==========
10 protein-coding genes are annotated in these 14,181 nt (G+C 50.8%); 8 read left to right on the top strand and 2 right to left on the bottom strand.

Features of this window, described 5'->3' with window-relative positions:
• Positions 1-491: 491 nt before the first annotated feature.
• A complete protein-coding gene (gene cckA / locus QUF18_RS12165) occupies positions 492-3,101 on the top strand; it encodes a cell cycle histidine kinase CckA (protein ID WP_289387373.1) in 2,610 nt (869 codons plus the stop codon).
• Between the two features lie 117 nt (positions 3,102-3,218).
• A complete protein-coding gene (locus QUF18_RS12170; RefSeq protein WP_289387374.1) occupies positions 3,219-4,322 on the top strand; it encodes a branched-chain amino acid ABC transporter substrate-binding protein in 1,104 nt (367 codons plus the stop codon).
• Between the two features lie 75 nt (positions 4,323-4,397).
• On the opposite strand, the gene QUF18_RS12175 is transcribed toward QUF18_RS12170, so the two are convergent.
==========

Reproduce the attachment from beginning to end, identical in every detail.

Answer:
10 protein-coding genes are annotated in these 14,181 nt (G+C 50.8%); 8 read left to right on the top strand and 2 right to left on the bottom strand.

Features of this window, described 5'->3' with window-relative positions:
• Positions 1-491: 491 nt before the first annotated feature.
• A complete protein-coding gene (gene cckA / locus QUF18_RS12165) occupies positions 492-3,101 on the top strand; it encodes a cell cycle histidine kinase CckA (protein ID WP_289387373.1) in 2,610 nt (869 codons plus the stop codon).
• Between the two features lie 117 nt (positions 3,102-3,218).
• A complete protein-coding gene (locus QUF18_RS12170; RefSeq protein WP_289387374.1) occupies positions 3,219-4,322 on the top strand; it encodes a branched-chain amino acid ABC transporter substrate-binding protein in 1,104 nt (367 codons plus the stop codon).
• Between the two features lie 75 nt (positions 4,323-4,397).
• On the opposite strand, the gene QUF18_RS12175 is transcribed toward QUF18_RS12170, so the two are convergent.